Bicycles can be carried on a bike rack on the RV or towed car. One of the issues we still grapple with is that the bikes pick up road grime if not covered. When we were towing a Silverado pick-up with a cap, we had the bikes in back under cover.
Next we had a Saturn as our toad, with the bikes on a rack off the back of the car. We could never find a suitable bike cover. Those we have tried tend to block the turn and brake lights, which we think is a safety concern. So we clean the bikes more often.
Now we have a Ford Fusion Hybrid and a bike rack on the back is not practical. We have the bicycles hanging on our RV ladder.
Next time we need bicycles we will seriously look into folding bicycles – assuming we can find a good place to store them and keep them clean.
Hiking: Whether you are a serious or casual hiker, this is a great thing to do to appreciate the great outdoors. We have really enjoyed hiking – it is good exercise, economical and interesting.
When we get to a National Park, one of the first things to do is to get the scoop on hiking trails, so we can plan some hikes. If you are just starting out or thinking of trying hiking for time – take short, easy trails to get a sense of what you can handle. Then you can decide if you want to take longer or more strenuous trails.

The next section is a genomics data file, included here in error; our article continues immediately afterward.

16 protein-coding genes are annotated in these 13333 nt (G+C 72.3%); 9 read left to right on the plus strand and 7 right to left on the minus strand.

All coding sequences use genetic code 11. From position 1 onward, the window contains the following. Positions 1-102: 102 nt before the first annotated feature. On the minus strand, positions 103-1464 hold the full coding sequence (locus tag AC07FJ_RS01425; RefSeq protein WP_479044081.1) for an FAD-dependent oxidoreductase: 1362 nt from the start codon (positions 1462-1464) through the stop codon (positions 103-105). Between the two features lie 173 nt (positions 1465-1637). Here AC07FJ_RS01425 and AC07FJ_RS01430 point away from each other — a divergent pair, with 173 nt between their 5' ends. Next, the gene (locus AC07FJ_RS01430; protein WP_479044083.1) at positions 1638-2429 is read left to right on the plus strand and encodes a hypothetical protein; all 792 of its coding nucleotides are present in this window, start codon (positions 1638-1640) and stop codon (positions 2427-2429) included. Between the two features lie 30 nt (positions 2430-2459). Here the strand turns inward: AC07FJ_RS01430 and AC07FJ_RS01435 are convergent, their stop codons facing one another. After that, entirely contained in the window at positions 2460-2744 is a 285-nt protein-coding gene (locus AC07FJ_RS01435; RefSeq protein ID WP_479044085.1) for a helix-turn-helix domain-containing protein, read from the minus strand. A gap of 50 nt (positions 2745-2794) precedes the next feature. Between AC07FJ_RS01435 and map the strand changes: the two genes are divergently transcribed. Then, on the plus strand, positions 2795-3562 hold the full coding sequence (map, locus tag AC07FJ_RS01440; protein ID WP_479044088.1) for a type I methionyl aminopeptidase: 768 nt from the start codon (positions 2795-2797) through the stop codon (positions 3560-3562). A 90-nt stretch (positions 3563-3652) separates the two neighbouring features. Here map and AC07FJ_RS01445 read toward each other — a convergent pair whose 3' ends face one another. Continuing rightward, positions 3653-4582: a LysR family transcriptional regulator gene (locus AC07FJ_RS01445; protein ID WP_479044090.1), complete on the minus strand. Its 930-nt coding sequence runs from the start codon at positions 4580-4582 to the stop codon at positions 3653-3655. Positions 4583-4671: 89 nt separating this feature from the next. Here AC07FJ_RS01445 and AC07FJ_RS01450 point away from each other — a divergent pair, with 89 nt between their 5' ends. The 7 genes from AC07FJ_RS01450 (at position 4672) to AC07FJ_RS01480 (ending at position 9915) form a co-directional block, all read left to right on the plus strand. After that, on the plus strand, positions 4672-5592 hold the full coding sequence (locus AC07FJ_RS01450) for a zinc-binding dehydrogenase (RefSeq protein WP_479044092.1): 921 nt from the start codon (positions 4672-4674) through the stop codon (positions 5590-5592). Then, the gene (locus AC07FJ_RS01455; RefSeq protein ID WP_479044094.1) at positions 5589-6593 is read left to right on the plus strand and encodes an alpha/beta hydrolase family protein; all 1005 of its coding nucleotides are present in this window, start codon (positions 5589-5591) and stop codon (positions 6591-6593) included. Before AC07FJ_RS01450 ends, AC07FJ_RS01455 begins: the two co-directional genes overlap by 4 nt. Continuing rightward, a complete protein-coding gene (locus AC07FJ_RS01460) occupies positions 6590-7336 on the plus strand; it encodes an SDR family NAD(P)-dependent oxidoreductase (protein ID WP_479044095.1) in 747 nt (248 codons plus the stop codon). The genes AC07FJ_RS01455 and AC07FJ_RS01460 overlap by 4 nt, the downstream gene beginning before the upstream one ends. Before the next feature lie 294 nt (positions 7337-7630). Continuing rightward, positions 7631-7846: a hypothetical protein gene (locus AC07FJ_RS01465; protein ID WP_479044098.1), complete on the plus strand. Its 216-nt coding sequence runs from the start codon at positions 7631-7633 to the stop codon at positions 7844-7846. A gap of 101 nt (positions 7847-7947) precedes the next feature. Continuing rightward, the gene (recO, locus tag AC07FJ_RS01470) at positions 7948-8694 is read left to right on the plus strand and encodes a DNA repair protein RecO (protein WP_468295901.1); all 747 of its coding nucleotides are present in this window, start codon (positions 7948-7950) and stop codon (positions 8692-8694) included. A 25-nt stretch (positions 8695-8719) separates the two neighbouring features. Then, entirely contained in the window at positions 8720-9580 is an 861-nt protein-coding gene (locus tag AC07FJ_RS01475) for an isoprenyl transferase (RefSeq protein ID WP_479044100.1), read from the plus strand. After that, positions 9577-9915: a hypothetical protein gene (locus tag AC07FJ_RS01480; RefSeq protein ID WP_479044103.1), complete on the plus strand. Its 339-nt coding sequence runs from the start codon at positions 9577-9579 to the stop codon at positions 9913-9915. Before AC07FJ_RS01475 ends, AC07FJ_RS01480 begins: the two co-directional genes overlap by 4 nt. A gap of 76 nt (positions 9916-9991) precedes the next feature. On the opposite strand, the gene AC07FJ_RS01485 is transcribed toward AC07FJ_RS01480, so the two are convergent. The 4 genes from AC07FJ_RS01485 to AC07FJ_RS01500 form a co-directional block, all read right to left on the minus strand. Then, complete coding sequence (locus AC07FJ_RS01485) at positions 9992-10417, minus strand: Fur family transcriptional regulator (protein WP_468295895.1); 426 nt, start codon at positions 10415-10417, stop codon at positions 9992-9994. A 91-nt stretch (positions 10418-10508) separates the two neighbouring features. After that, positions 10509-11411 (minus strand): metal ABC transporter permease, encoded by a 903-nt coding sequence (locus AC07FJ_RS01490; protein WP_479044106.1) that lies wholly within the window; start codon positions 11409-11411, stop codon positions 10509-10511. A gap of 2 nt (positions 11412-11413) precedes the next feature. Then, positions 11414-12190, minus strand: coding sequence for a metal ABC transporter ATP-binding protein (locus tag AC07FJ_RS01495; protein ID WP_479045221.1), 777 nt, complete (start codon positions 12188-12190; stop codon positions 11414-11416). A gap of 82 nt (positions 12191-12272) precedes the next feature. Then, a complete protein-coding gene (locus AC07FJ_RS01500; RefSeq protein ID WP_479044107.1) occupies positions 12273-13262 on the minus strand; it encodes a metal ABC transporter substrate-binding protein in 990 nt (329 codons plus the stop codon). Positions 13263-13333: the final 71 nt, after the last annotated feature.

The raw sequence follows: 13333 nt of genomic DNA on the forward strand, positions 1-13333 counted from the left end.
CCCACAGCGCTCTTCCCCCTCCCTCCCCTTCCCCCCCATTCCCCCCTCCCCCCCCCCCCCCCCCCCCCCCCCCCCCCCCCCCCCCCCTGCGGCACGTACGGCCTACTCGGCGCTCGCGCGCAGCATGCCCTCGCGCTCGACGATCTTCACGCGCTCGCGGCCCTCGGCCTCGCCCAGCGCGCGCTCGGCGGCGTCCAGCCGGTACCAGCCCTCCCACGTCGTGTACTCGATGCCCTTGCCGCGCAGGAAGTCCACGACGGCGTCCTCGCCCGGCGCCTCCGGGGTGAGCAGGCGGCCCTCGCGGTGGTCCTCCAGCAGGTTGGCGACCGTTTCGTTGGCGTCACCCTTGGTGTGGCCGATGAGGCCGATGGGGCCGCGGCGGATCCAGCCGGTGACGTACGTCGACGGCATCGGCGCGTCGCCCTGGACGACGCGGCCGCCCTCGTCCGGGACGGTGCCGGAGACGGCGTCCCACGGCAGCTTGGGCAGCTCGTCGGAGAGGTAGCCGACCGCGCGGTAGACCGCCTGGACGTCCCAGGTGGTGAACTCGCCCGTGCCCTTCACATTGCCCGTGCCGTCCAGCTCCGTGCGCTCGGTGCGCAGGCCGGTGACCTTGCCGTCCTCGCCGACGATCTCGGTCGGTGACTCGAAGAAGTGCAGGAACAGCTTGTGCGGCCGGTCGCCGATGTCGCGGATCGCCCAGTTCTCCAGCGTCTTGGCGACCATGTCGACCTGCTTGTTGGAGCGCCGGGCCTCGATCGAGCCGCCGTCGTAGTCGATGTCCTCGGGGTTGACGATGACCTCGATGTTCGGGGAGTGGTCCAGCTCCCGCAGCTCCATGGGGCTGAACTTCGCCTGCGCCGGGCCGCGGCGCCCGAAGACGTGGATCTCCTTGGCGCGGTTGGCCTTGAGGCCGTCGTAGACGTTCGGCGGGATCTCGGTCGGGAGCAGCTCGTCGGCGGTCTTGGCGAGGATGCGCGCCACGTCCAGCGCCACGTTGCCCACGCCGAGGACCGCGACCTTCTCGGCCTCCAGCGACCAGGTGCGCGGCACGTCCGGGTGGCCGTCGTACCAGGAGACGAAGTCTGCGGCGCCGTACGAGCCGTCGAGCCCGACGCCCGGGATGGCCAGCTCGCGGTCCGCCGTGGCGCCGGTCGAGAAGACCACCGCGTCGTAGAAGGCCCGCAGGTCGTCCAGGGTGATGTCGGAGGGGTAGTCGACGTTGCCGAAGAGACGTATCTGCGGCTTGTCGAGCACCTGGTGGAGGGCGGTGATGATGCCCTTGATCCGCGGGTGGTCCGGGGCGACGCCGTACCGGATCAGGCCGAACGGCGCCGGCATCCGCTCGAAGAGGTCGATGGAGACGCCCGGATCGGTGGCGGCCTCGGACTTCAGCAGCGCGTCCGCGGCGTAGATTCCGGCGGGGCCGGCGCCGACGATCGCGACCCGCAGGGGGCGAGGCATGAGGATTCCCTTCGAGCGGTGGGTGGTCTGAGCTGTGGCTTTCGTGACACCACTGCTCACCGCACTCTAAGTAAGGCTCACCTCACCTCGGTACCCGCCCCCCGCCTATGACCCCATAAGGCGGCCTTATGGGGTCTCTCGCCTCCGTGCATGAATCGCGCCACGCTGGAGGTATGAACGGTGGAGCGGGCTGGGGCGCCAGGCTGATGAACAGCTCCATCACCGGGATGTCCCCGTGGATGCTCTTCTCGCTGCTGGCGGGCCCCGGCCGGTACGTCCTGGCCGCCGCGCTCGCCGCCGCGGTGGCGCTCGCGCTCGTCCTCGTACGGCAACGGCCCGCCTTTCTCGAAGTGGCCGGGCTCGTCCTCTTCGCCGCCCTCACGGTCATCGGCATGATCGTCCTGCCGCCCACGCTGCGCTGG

Even if you are taking a short jaunt, heed some of the basic hiking tips:
Bring plenty of water and snacks, important to keep up energy, especially in hot weather. Definitely carry enough water.
Dress in layers. Look for comfortable clothes and fabrics that wick moisture away.
Wear comfortable yet supportive shoes.
Bring some basic first aid supplies.
If you bring a camera, have a place to put it when not frequently taking photos.